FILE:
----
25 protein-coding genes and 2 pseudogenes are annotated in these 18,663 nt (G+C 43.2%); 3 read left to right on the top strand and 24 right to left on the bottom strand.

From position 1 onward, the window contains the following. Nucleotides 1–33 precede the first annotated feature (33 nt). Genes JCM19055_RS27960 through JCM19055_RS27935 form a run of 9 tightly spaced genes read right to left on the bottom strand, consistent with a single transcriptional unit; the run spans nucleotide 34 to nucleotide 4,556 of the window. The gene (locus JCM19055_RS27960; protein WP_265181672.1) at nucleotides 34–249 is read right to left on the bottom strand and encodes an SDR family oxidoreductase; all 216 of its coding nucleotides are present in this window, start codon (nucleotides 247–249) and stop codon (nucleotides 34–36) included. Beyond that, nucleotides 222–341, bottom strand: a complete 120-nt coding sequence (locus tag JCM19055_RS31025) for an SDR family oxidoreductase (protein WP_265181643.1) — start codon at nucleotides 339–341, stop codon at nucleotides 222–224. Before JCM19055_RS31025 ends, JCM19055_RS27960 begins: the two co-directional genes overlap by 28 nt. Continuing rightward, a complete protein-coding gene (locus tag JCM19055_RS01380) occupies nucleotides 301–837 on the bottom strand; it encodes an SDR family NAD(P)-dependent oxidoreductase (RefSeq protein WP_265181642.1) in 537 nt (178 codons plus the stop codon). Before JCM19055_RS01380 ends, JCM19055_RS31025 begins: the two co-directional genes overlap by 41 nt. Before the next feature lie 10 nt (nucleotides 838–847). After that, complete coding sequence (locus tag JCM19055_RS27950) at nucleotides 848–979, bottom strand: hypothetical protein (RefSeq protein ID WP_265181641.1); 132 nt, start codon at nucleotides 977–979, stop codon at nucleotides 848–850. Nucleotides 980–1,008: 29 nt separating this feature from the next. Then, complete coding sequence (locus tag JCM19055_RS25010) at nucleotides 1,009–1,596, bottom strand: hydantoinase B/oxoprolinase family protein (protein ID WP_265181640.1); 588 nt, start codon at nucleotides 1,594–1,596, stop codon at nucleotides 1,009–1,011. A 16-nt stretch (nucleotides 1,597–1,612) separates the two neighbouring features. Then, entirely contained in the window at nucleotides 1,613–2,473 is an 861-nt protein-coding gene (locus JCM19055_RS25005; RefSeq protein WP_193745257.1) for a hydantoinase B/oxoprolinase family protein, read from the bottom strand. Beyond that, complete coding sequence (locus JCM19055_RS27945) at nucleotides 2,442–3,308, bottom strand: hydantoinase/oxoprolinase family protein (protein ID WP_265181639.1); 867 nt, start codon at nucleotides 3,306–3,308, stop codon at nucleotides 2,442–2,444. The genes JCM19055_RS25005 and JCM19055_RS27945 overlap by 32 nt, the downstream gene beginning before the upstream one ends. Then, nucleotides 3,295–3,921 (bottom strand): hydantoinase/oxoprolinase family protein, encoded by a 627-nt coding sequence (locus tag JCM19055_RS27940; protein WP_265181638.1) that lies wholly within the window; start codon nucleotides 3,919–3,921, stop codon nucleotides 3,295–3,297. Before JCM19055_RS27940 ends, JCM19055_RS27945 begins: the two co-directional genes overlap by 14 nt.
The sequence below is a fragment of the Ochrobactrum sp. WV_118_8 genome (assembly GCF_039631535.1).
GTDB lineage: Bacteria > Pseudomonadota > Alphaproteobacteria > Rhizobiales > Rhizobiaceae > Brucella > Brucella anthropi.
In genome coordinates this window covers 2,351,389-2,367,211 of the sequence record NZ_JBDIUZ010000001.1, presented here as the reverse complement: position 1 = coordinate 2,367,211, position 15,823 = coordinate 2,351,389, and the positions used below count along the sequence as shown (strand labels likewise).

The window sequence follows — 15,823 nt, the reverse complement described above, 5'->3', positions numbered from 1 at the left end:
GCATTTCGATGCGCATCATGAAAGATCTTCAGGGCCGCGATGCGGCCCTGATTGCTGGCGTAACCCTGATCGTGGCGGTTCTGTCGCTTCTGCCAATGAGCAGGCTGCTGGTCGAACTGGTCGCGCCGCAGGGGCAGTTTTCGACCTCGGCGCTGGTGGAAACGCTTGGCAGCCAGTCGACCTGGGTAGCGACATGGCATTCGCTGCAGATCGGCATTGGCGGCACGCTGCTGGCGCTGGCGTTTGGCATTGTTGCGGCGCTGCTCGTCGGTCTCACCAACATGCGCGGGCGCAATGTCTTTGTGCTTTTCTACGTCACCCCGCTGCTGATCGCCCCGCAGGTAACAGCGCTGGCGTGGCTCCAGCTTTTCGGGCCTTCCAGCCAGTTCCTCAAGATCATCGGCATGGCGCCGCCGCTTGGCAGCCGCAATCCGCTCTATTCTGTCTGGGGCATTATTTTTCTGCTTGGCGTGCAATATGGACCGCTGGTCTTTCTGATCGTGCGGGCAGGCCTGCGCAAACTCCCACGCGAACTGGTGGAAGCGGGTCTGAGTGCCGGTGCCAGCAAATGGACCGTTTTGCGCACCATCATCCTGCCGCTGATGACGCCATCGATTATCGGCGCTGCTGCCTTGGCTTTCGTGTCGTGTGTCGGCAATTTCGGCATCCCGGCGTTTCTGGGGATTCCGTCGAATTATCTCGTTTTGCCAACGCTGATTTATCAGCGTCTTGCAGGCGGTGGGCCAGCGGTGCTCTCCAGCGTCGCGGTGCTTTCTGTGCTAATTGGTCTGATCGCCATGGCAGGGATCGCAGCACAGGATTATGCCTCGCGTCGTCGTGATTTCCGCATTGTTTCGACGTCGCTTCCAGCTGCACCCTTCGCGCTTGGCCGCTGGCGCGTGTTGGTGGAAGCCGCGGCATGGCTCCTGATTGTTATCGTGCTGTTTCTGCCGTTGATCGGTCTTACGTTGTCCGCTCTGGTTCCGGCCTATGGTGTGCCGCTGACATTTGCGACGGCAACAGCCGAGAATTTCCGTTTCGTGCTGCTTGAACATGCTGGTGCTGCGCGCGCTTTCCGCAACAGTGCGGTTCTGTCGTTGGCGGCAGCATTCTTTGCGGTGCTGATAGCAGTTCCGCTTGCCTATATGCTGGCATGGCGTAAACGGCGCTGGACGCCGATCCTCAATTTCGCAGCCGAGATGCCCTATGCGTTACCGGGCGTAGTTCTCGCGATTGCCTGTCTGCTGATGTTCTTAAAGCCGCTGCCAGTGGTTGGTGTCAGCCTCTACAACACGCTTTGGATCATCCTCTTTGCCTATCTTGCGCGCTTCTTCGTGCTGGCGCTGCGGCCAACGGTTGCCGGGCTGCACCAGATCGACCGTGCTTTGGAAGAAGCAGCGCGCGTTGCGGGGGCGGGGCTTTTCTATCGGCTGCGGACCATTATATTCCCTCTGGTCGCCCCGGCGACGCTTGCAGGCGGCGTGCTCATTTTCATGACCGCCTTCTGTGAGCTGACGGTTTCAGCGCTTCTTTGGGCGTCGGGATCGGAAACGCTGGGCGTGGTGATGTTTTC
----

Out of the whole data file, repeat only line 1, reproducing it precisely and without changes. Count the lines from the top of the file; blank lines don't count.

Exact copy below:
25 protein-coding genes and 2 pseudogenes are annotated in these 18,663 nt (G+C 43.2%); 3 read left to right on the top strand and 24 right to left on the bottom strand.